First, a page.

We asked seven of our new students to discuss their decision to attend W&L Law. Today, Jasmine Brooks, a graduate of Baylor University from Memphis, Tennessee, takes on the question.
By Jasmine Brooks
I knew that I wanted to become an attorney when I graduated high school. I went to Baylor University and settled on majoring in professional writing while minoring in Spanish and studio art. After taking the LSAT, my goal during my senior year was to apply to as many schools as possible. Washington and Lee captured my attention with an email advertising a “free application.” I vaguely remembered the name from a pre-law program advertised to high school students by the Rotary Club of Memphis, Tennessee. Thus, I began my research.
After viewing the materials of some of the schools that accepted me, I picked five to visit. Washington and Lee Law was the first law school that I visited. I knew from the moment that I entered the lobby of the law school that it was the best place for me. I was greeted with smiling faces of faculty, excited current students, and a hospitable environment. The lunch and dinner events were a great way to meet current students and gain advice and perspectives about the school. I also gained a best friend from the visit.
It was hard to visit other schools because of the high standard that W&L set during the open house event. I was constantly comparing certain factors to those factors at W&L. Finally, it came down to my decision. I had three schools from which to choose, and I had to make a list of the “pros and cons” for each.
For W&L, out of my many pros for the school—including ranking, location (close to great cities for opportunities in law), small class size, and classes and clinics for my specific law interests, job placement rate—there were two main factors that highlighted the decision: the admissions department and the third year program, respectively. The admissions department overwhelmed me with information about the university. They also added a personal touch with handwritten letters and directed emails. I felt like they really wanted me to be here and I was not just another prospective student. These factors were of high importance because it speaks volumes about the entire school. If the admissions department goes above and beyond, then it reflects the character of the faculty, staff and student body of the school.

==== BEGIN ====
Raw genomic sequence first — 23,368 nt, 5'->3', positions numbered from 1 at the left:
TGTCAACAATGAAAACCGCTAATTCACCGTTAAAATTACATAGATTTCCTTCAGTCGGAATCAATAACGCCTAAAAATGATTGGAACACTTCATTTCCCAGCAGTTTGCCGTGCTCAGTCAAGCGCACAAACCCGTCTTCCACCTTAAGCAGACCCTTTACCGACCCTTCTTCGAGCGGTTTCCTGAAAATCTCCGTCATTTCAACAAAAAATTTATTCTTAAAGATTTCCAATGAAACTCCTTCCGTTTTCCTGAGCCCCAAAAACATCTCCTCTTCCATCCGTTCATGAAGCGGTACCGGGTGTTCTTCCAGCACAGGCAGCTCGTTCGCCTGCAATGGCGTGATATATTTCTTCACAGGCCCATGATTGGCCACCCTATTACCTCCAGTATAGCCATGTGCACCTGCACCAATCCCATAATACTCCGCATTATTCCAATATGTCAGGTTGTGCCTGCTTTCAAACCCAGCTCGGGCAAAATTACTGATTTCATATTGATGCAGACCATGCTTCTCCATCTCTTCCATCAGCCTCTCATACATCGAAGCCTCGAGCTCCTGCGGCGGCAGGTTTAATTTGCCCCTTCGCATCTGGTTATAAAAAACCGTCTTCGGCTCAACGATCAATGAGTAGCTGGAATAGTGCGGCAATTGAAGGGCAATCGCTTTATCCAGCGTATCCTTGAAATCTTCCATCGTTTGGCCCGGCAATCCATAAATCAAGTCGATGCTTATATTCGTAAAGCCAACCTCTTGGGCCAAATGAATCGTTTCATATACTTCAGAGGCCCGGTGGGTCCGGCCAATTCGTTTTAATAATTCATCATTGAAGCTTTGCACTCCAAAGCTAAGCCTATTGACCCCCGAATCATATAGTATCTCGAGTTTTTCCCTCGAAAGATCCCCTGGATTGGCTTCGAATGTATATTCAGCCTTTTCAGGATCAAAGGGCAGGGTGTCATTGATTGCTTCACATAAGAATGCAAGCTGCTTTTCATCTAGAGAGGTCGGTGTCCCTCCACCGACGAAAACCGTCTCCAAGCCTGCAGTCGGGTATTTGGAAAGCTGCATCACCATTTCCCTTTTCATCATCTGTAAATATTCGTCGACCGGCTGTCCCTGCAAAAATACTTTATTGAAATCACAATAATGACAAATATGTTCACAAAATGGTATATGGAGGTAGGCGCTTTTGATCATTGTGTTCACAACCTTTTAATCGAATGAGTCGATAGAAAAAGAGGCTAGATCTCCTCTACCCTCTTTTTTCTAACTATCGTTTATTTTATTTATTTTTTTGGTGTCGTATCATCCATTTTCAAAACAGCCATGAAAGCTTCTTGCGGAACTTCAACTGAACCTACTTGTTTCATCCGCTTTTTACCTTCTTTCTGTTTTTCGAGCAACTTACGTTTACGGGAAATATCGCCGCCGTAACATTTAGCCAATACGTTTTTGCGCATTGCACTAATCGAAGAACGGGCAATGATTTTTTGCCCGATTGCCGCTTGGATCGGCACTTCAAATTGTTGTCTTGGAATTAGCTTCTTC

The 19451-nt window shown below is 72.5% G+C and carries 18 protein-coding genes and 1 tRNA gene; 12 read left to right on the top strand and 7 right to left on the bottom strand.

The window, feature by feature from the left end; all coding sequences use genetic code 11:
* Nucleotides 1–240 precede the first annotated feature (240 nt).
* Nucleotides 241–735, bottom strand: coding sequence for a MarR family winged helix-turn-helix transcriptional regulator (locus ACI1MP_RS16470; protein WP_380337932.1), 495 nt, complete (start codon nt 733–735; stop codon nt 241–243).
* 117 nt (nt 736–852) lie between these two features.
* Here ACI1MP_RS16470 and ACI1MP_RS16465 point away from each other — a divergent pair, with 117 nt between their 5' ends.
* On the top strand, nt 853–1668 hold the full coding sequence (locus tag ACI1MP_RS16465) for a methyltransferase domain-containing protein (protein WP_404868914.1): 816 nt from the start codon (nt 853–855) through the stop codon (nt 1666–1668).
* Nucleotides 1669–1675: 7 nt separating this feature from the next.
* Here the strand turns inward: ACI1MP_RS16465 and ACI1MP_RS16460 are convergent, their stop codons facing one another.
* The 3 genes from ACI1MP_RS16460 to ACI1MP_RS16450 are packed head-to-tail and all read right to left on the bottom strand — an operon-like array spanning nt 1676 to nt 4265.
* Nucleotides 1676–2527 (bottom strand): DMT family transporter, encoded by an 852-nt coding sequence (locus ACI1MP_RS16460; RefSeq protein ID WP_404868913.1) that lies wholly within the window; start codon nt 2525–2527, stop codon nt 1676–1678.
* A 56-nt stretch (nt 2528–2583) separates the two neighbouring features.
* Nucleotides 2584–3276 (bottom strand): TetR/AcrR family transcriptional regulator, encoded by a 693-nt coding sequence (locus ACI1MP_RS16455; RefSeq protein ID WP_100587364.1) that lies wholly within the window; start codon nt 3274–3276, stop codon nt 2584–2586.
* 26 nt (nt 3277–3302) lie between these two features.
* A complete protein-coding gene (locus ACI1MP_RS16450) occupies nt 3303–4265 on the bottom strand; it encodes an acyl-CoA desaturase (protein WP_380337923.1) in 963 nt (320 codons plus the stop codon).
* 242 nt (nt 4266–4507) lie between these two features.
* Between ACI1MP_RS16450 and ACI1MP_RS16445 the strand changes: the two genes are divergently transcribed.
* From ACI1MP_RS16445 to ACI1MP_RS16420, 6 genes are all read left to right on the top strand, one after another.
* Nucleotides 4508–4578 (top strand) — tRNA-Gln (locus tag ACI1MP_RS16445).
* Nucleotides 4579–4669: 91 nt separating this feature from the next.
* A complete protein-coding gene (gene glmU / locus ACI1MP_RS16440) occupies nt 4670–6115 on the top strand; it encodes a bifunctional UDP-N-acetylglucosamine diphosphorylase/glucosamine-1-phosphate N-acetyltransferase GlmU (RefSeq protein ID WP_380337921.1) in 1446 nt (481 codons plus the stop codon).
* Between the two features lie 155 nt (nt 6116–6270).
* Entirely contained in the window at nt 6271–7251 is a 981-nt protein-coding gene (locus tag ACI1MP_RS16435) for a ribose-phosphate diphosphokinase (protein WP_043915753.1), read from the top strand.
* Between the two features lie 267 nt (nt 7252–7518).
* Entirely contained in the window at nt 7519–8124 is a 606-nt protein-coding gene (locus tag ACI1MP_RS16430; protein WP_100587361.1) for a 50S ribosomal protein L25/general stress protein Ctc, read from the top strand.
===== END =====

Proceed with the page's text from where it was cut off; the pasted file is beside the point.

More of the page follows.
The second important factor was the new third-year program. W&L places great value on this program, as it should. Prospective and current law students are discouraged by the current legal job market. Many lawyers complain of being “thrown into the field” without having much experience in an actual law firm. The third year program combats these issues. The practicums, clinics or externships, and skills immersion courses create practical experience for law students to feel comfortable and confident in their abilities to practice law. The school has live clinics, giving students the opportunity to work with actual clients and gain hands-on experience. During my research of law schools, several advisers emphasized to me the importance of that real-world experience.
Given all of these great factors of W&L, I made my decision to attend. Even during orientation, 1L students received positive words of encouragement and empowerment. We had the opportunity to network with alumni and professors before we began class. The professors were excited to meet the students and gain knowledge of their interests.
I believe that I made the best decision. I have met an amazing group of friends, kind and helpful professors, caring faculty and staff, and friendly citizens of Lexington. In the short time that I have been here, I have become more open-minded as I have been engulfed in the culture of W&L Law and the city of Lexington. It has been a great experience so far, and I am optimistic that it can only become better.
So again, if asked why I attend W&L Law, my answer still remains Why would I not?